Finally, the Court stated that the EEOC’s request for unpredictable and frequent telecommuting would cause practical harm to private employers. Although the Americans with Disability Act (ADA) requires employers to make reasonable accommodations, including telecommuting under the proper circumstances, allowing all people with a disability to telecommute on an unpredictable basis could turn a protective tool into a weapon, forcing companies to tighten telecommuting policies to avoid liability and potentially disadvantaging employees whose accommodation requests are more reasonable. The Court also found that great advances in modern technology, such as emails, telephones and computers, did not show that Harris’ highly interactive job could be efficiently performed at home.

Takeaways from the Case

  1. Telecommuting should not be confused with flex-time. Telecommuting is about where work is done and flex-time is about when the work is done.
  2. Attendance and physical presence should not be confused. Technology makes it possible to do many jobs from anywhere, making physical presence less critical to the performance of certain jobs.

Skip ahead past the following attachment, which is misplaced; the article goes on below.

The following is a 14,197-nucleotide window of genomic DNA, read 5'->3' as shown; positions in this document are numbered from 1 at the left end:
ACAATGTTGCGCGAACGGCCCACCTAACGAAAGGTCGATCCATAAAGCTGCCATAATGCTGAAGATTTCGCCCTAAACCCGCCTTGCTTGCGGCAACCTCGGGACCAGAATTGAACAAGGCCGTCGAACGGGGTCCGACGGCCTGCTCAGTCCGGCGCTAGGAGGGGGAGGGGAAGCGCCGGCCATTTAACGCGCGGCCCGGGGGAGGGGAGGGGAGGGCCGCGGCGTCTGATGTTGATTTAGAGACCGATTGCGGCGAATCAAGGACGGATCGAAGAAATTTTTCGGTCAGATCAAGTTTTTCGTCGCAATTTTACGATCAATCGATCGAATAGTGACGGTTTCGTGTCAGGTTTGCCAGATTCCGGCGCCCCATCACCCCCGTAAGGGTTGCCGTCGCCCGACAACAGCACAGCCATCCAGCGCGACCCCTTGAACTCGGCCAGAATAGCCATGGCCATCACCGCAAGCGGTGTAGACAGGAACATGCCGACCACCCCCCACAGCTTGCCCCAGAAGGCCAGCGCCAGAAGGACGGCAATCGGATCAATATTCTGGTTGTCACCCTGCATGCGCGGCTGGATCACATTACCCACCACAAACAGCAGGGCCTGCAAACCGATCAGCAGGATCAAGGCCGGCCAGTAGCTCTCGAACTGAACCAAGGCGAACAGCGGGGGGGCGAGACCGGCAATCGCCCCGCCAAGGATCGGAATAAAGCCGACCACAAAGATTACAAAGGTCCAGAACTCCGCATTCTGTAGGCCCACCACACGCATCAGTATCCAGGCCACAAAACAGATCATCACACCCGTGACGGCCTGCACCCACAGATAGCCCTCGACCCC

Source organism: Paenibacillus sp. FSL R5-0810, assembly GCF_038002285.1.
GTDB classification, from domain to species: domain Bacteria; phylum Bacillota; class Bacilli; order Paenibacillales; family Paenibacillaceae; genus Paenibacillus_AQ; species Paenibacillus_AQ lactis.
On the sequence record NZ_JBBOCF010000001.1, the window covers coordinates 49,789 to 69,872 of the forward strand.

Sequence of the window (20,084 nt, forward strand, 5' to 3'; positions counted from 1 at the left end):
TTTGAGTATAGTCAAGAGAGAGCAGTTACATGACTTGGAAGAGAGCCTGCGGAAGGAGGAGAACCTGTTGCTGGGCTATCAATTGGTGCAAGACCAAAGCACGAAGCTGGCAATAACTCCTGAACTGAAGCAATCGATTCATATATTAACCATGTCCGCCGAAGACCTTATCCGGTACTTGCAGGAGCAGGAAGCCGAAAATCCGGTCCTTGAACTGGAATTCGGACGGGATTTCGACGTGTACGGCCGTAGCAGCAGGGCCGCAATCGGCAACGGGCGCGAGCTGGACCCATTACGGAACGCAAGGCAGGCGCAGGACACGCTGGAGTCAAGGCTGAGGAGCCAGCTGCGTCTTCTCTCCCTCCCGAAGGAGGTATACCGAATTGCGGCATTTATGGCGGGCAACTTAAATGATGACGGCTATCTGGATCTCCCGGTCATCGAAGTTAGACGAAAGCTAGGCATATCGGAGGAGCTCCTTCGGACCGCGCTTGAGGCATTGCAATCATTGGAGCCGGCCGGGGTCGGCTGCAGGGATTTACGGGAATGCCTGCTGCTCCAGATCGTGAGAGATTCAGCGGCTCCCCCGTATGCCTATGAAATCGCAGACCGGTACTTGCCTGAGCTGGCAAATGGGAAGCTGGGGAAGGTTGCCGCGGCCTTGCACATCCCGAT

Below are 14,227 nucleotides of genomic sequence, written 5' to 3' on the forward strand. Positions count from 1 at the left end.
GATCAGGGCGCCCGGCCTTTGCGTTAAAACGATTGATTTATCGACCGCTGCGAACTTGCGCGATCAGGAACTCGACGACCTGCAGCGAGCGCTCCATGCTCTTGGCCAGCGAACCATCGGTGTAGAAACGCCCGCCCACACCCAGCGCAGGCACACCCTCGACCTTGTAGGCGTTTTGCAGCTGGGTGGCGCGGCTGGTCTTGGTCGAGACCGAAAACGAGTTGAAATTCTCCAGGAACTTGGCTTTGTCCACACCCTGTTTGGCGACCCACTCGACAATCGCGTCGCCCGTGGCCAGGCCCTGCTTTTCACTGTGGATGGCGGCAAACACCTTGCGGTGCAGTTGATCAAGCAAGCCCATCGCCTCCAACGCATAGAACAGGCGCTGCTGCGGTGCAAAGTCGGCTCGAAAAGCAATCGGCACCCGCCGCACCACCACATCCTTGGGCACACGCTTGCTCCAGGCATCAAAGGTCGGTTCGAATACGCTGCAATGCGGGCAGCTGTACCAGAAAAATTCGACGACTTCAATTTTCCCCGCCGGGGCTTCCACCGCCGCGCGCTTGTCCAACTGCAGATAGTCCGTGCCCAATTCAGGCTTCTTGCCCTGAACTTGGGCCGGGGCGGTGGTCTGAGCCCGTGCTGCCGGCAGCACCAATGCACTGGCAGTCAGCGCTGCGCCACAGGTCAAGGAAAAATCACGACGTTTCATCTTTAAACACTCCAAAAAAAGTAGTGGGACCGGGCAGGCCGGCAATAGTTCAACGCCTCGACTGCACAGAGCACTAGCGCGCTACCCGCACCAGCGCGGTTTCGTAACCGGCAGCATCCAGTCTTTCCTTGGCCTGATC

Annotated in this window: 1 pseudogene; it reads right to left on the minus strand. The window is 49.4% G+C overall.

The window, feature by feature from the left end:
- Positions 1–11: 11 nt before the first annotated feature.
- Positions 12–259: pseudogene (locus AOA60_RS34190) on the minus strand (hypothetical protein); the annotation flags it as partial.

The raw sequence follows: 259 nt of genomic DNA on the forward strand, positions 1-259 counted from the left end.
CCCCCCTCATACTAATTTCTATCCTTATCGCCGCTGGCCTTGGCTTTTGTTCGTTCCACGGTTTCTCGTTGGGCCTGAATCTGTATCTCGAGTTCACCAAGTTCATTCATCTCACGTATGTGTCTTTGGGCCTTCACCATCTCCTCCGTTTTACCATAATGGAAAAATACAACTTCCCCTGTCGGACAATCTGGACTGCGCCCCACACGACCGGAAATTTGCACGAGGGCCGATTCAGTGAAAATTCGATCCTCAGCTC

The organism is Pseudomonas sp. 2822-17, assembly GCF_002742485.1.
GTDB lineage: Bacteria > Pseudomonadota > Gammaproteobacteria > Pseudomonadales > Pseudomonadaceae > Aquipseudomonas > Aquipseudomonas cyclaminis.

3. Offer reasonable and feasible alternatives. Engage in the ADA interactive process and take the request seriously.
  4. Clear Job Descriptions. If physical presence and regular, predictable and on-site attendance is essential, be clear as to why this is the case in the job description.
  5. Document your response to telecommuting and the reasons why or why not the request should be granted.
  6. Document the cost of establishing and monitoring an effective telecommuting program.
  7. Protect Data. Employers should require telecommuters to take steps to protect the confidentiality of sensitive data or trade secrets.
  8. Unpredictable ad hoc telecommuting is generally not reasonable.
  9. If telecommuting is not a reasonable accommodation, the employer does not have to allow it.

Elizabeth Rae-O’Donnell is an attorney in our Livonia office where she concentrates her practice on municipal law, employment and labor law, and education law. She may be reached at (734) 261-2400 or erae@cmda-law.com.